Sunday, 7 July 2019

Billion-year-old single-celled microfossils with preserved internal structures from the northwest of Scotland.

Microfossils of single-celled organisms first appear in the fossil record in the Archean, of  4000 to 2500 million years ago, and dominate the fossil record of the Proterozoic, 2500 to 541 million years ago, with the first multicellular Macroalgae appearing about 1000 million years ago, and the first Sponge-like Animals around 750 million years ago, neither of which became abundant till much later. These single-celled organisms are clearly important for understanding the history of life on Earth, but are frustratingly uninformative, with most preserving enough cell wall to identify them as cells, but no internal structures that might shed light on their natures. Putative cell nuclei have been reported in microfossils from the 850 million year old Bitter Springs Formation of central Australia, but these are now generally regaurded as the remnants of the entire cell contents, which appear to have shrunk away from the cell wall, rather than the remains of any structure found in the living cell, a process that can occur in both Prokaryotic and Eukaryotic cells, preventing useful analysis of these specimens. The Ediacaran Doushantuo of Guizhou Province, China, which was laid down between 635 and 551 million years ago, also preserves single cells with apparent contents, these being Eukaryotic, typically more than 150 μm in diameter with what appear to be cell nuclei that are over 50 μm, which are interesting, but clearly post-date the origin of multicellular Eukaryotes, and tell us little about earlier forms.

In a paper published in the journal Scientific Reports on 21 June 2019, David Wacey of the Centre for Microscopy Characterisation and Analysis at the University of Western Australia, Eva Sirantoine, also of the Centre for Microscopy Characterisation and Analysis and of the School of Earth Sciences at the University of Western Australia, Martin Saunders, again of the Centre for Microscopy Characterisation and Analysis, and of the School of Molecular Sciences at the University of Western Australia, and Paul Strother of the Weston Observatory of the Department of Earth and Environmental Sciences at Boston College, describe the presence of microfossils with preserved cell contents from the Early Tonian (~1000 million year old) Cailleach Head Formation of northwest Scotland.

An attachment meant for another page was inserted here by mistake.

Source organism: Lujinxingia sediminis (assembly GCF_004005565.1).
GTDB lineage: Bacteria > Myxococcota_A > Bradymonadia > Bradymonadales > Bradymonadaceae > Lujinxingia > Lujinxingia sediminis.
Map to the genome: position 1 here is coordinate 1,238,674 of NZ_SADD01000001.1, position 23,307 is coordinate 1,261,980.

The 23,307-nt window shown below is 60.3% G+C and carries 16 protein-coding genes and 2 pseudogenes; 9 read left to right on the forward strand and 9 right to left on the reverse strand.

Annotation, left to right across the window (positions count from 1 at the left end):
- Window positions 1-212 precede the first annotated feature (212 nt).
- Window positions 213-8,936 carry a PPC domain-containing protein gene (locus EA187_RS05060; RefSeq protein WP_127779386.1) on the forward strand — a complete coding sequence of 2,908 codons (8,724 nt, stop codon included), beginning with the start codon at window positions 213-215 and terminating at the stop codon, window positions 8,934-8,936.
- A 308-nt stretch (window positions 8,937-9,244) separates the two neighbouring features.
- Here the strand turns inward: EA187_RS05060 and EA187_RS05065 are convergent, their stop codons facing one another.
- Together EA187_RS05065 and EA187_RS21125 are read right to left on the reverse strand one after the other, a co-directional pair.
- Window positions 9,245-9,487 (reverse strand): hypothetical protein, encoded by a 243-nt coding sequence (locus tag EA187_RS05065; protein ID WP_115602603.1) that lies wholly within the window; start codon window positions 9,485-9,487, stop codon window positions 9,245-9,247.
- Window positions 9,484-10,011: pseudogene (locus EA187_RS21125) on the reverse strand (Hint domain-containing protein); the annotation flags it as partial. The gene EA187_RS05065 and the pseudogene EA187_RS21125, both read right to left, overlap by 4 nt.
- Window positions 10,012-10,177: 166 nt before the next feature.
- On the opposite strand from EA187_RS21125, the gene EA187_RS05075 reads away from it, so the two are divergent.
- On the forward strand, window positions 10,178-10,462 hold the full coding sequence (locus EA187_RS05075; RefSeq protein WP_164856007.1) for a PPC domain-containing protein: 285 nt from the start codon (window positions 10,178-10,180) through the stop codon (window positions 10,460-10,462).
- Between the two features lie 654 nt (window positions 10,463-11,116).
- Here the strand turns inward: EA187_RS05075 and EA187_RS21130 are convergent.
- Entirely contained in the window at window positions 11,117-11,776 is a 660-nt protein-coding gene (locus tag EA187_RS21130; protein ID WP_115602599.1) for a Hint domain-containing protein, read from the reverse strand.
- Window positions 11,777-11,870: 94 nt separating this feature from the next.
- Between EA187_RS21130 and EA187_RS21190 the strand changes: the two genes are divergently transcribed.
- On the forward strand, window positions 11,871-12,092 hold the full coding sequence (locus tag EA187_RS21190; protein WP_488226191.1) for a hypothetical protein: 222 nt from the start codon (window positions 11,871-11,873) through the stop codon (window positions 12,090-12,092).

The Cailleach Head Formation is a succession of lake and river derived sediments that forms the uppermost section of the ancient Torridon Supergroup, which outcrops along the northwest coast of Scotland. The Cailleach Head Formationis known for microfossils, with the first Acritarchs (organic walled fossils of uncertain, and probably varied, origin) being described from here in 1907. The microfossils are interpreted as having been laid down in a lake environment, where there is no evidence of microbial matting or similar benthic structures, suggesting that the fossils represent planktonic organisms that settled onto the lake floor.